Here's how much money Facebook's Mark Zuckerberg lost in 2018

A 3D printed Facebook logo is seen in front of displayed cyber code in this illustration taken

A 3D printed Facebook logo is seen in front of displayed cyber code in this illustration taken

The lawsuit, initially reported by the Washington Post, is the first major push by United States regulators to hold Facebook to account for its dealings with the shady British consultancy firm after it was revealed earlier this year that it had harvested the personal data of more than 50 million Facebook users without their knowledge.

The organizations also complained that Facebook hired an opposition research firm, Definers Public Affairs, to investigate those who criticized the company for use of the platform in allegedly helping to spread Russian misinformation and providing user data to the now-defunct Cambridge Analytica.

The lawsuit was filed Wednesday by Karl Racine, the attorney general for the District of Columbia.

"Facebook is committed to working with leading U.S. civil rights organizations to strengthen and advance civil rights on our service", she said in a statement.

In March, revelations surfaced that Cambridge Analytica, which had ties to Donald Trump's presidential campaign, had improperly gained access to the data of up to 87 million Facebook users. As 2018 ends, that figure is expected to be at least $15 billion lower-the result of a year filled with bad publicity for Facebook, in which he owns a 13 percent stake.

Sen. John N. Kennedy (R-La.) joined Bill Hemmer on "America's Newsroom" Wednesday to react to a bombshell report on Facebook giving big tech companies "intrusive access" to the personal data of its 2.2. billion users.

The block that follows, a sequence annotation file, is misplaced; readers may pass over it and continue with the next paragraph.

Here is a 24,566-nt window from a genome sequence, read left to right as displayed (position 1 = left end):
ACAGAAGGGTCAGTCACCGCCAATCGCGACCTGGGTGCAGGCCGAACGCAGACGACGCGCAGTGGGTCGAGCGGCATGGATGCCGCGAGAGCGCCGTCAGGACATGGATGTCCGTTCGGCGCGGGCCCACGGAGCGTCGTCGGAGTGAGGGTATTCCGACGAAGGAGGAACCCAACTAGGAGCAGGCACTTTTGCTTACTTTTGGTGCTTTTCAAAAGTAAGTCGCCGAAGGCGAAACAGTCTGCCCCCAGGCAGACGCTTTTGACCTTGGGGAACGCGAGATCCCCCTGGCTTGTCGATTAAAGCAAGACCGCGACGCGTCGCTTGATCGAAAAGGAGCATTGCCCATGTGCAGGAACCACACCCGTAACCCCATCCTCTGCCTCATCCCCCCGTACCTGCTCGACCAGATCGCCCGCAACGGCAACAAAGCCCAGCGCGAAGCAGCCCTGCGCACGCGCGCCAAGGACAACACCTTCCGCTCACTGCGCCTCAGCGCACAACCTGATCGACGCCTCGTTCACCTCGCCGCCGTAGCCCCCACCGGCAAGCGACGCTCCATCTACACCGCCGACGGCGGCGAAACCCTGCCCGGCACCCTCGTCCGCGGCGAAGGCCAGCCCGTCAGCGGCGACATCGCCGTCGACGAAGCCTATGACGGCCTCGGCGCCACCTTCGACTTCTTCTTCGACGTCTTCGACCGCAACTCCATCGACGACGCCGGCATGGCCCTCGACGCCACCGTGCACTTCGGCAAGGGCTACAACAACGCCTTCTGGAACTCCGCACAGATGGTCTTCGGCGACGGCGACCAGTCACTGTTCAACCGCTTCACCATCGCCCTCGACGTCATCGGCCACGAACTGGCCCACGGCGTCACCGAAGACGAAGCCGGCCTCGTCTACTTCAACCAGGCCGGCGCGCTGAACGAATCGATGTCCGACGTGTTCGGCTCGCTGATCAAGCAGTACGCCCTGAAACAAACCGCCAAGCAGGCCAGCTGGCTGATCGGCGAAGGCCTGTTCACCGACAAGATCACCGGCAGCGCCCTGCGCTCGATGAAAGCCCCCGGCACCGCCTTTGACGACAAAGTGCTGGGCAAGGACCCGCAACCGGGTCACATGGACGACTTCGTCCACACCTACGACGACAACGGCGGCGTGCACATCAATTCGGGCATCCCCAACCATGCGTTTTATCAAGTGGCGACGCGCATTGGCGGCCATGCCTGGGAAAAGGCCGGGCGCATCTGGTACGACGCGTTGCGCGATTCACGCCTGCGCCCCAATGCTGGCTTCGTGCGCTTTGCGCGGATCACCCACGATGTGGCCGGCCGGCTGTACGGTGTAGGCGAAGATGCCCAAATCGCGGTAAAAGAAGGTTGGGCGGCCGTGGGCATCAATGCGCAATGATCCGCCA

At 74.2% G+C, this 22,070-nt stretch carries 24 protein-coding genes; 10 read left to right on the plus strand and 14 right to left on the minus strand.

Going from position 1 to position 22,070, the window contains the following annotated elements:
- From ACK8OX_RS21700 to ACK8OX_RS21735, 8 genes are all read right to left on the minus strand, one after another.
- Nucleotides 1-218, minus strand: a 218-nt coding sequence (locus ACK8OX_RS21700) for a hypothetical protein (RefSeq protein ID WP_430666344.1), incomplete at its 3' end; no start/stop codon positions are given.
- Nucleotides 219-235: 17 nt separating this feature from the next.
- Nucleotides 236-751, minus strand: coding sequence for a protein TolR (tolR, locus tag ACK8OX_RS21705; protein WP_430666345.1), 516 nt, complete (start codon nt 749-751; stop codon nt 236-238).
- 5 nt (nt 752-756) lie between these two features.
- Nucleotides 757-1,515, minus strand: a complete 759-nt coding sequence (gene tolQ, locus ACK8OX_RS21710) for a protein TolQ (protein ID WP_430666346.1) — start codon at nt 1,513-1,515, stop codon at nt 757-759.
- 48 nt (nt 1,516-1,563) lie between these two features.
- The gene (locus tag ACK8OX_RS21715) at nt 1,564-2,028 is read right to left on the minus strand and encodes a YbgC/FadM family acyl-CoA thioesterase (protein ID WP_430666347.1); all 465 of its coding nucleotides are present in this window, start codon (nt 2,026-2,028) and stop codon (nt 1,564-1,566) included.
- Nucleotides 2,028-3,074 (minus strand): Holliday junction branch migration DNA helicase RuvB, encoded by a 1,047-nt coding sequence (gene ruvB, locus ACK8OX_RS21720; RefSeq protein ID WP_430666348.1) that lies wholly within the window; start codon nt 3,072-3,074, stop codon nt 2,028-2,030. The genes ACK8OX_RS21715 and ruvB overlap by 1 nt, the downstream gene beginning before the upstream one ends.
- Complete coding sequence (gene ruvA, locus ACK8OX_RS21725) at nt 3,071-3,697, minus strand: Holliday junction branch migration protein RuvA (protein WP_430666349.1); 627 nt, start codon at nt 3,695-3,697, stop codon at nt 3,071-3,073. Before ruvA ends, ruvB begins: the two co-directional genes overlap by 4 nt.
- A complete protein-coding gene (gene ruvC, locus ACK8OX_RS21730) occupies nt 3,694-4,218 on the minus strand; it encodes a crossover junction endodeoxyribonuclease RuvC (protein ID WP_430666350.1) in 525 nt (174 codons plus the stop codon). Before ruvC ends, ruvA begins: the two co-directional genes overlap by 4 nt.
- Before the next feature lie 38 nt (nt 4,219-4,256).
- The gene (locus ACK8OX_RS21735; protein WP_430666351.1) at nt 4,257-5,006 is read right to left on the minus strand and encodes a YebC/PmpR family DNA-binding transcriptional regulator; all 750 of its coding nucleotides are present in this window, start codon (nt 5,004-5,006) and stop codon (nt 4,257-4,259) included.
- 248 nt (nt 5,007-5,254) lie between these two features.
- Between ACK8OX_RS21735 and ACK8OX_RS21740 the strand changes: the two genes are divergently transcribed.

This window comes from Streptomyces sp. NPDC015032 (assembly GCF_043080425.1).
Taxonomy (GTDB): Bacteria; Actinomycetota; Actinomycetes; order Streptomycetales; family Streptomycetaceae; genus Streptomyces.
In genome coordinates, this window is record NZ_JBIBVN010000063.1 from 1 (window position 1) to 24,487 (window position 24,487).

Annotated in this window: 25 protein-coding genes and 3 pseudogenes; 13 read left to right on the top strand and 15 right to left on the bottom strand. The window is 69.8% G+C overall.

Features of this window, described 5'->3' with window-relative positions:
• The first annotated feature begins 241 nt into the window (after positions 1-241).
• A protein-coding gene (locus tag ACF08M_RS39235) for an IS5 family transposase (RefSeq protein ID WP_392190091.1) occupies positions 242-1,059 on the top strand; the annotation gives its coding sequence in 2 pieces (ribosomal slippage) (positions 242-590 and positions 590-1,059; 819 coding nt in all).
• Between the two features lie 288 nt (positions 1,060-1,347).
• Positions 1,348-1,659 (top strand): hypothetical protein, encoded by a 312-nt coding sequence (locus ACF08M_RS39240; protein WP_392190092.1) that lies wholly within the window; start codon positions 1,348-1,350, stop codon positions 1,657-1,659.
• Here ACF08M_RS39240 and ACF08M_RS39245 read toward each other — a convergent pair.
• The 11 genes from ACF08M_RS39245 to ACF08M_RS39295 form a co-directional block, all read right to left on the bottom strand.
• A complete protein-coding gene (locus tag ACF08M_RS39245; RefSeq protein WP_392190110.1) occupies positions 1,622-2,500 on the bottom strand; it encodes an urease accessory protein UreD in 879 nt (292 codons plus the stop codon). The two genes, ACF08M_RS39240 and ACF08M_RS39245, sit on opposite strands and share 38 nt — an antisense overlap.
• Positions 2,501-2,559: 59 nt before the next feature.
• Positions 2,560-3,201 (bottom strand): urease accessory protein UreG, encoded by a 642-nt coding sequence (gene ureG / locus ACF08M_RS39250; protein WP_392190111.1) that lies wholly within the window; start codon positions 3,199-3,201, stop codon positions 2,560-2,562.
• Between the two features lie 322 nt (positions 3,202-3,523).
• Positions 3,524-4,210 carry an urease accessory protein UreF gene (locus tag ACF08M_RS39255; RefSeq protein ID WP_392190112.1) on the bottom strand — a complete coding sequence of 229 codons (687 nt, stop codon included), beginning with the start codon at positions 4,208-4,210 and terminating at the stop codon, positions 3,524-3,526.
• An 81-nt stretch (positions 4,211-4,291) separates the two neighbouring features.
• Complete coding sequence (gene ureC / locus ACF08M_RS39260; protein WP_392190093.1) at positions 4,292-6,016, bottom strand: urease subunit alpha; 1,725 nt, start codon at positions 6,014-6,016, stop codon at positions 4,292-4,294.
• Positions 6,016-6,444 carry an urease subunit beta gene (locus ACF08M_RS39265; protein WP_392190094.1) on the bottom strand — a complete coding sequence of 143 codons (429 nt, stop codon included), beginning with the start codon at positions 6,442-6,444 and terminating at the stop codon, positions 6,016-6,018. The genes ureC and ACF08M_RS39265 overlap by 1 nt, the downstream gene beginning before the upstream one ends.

The report said Amazon was able to obtain user names and contact information through their friends, and Yahoo could view streams of friends' posts.

The incoming chair of the House Judiciary Committee's antitrust subcommittee, Representative David Cicilline, tweeted: "Zuckerberg told Congress that Facebook users had "complete control" over their data".

None of those partnerships or features "gave companies access to information without people's permission", he said, adding that the deals did not violate a 2012 privacy settlement with the US Federal Trade Commission.

"We take this incredibly seriously", Sandberg said.

The attorney general of the District of Columbia has sued (PDF) Facebook, alleging violations of local consumer protection laws. Company spokeswoman Katy Dormer directed The Daily Caller News Foundation to comments Steve Satterfield, director of privacy and public policy at Facebook, made Tuesday addressing the report.

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